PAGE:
The most common question about serverless I get lately is how to test applications in a local environment. In this post, I'll try to explore an updated version of the testing pyramid and present my approach to testing serverless solutions.
SPOILER: I do not encourage rebuilding the cloud from scratch for local testing purposes, quite the opposite. Use the cloud to reliably test your apps and don't waste time with a traditional approach.
Everything should be unit tested. It's the cheapest way to establish if what we build is working and heading in a good direction. Fast feedback loop should be the top priority for every developer and nothing beats unit tests here.
I try to structure my code in a way that there are a lot of pure functions. Once side effects kicks in and mocks are needed I'm proceeding very cautiously, as too many mocks may lead to brittle tests.
I still maintain a lot of mock based unit tests, as those are invaluable for testing error scenarios (ever tried to force your database to fail?), but it is highly likely integration tests should take over if that's the case.
Using 3rd party APIs may be hard due to their complexity. Additionally, testing is about checking behaviour, so changing implementation details shouldn't make the test invalid (ever had to adjust mocks after a simple implementation change?). This is why package-level integration tests that can be run outside the cloud are invaluable.
Examples of such tests include:
- Using DynamoDB Local to check if my stores can fetch and save data correctly.
- Using Opensearch to build indexes and examine if queries can fetch proper data.
Please note that I'm not trying to make a convoluted setup and simulate cloud services locally, especially to make them talk to each other. That would be an actual anti-pattern that needs to be avoided at all costs. All I'm doing is validating if my isolated code, that is, for example, supposed to talk to a database, is able to do it.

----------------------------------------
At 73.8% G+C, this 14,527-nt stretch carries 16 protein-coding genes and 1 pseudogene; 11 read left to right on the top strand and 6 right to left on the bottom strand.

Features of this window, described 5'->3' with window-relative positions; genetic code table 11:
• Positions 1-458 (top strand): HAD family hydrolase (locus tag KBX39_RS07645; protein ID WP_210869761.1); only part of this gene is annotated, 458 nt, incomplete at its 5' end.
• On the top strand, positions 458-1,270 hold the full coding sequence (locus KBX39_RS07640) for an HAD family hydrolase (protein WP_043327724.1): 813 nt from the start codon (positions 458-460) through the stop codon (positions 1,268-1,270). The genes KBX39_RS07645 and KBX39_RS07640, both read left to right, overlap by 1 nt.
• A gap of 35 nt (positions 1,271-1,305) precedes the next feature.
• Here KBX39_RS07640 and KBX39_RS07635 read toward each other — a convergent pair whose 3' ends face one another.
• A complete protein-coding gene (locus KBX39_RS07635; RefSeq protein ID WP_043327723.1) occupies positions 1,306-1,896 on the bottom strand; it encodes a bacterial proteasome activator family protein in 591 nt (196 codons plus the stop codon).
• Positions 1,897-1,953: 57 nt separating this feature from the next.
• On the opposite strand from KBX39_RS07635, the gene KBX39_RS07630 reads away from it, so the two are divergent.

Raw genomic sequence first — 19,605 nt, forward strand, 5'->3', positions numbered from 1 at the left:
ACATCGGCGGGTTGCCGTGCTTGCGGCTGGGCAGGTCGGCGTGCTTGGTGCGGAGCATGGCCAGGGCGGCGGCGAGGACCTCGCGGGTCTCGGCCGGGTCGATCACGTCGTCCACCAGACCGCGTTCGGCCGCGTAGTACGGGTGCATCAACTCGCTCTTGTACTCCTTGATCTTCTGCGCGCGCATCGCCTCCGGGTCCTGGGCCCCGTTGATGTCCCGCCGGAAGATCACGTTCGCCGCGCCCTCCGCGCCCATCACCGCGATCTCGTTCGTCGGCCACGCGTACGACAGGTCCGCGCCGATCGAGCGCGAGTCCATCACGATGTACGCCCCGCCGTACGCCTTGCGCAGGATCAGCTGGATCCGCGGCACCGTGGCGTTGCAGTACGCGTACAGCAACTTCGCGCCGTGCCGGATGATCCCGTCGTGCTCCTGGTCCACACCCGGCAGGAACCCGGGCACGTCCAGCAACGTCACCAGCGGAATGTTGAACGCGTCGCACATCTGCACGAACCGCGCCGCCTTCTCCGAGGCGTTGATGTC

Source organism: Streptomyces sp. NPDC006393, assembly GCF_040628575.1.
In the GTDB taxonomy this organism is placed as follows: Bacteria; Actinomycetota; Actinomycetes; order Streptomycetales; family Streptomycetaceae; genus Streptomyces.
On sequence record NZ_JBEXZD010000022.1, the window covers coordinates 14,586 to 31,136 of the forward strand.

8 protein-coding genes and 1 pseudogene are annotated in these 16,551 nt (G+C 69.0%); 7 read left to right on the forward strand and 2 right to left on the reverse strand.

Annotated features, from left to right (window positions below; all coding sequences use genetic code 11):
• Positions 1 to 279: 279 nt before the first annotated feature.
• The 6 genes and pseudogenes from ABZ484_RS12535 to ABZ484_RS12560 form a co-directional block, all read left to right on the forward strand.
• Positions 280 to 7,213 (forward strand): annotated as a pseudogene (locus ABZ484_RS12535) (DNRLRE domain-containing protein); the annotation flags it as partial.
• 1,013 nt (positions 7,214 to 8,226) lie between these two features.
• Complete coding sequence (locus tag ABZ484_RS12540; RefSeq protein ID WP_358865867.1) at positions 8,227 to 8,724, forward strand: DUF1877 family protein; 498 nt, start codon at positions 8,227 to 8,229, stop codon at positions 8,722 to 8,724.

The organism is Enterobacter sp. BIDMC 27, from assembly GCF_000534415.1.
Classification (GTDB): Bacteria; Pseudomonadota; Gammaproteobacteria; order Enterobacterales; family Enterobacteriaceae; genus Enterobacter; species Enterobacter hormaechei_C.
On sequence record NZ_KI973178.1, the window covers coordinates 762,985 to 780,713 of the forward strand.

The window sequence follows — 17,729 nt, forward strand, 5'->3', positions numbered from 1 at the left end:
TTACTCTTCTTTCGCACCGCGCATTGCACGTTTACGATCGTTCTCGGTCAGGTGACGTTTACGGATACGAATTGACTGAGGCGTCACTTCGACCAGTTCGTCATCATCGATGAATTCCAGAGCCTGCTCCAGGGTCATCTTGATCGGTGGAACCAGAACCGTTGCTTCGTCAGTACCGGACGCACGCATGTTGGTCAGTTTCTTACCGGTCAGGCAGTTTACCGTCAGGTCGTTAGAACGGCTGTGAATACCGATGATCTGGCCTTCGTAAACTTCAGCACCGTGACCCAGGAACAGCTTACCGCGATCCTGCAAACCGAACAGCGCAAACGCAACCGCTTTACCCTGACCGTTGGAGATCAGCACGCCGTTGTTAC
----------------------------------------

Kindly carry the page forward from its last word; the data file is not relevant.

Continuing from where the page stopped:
This is where the fun starts and where the traditional 'local testing' approach doesn't cut it. To be sure all the resources our application creates can talk to each other, we need to be able to execute our code in the cloud. There is no way around it, as something as innocent as a lack of IAM permission can make the service unusable.
Service level integration tests are run on a deployed stack. Each developer should have the ability to on-demand deploy their own stack inside a testing account to run them. Continuous integration pipeline should also fire them on staging and other necessary environments.
Those kinds of tests trigger some process via an entry point (such as invoking a Lambda function, uploading a file to S3 bucket or sending a message to SQS queue), then check if processing was finished and certain actions were taken (for example if data was successfully saved in DynamoDB). All of those interactions and checks could be done with the use of AWS API.
One of the challenges I faced lately was being able to examine events that arrive at SNS topic from the inside of an integration test. Turns out there is no single API call that I could use, so I wrote
snstesting package to help me with the task.
To solve my problem I embraced the cloud to the fullest by creating SQS queue and its SNS subscription. After checking what messages arrived at SNS both ad-hoc resources are cleaned up.
No unit or integration test can verify if your customer can use the product you are working on, especially if it's a web application. This is why end-to-end testing plays a crucial role in the development process. There are at least a few tools worth exploring: teams I work with use Playwright and Cypress. End-to-end tests are frequently harder to construct and maintain, and may take a lot more time to run in comparison to unit tests. Don't be discouraged by it and make sure to cover at least happy paths.
prozz ⚡If you want to use serverless technologies, but still insist on testing everything together locally, then your mindset isn't there yet.15:03 PM - 26 Aug 2021
One of the often overlooked aspects of testing is how long it takes to run them inside a CI/CD pipeline. Making sure it's a quick process is one of my top priorities. Flaky tests and slow pipelines create a perfect excuse for tech debt to accumulate. Finding the right balance between number of valuable tests and pipeline execution time is essential. Quality tests aligned with the pyramid presented in this post and fast feedback loop will boost your confidence in delivering. This is how rock solid apps are born.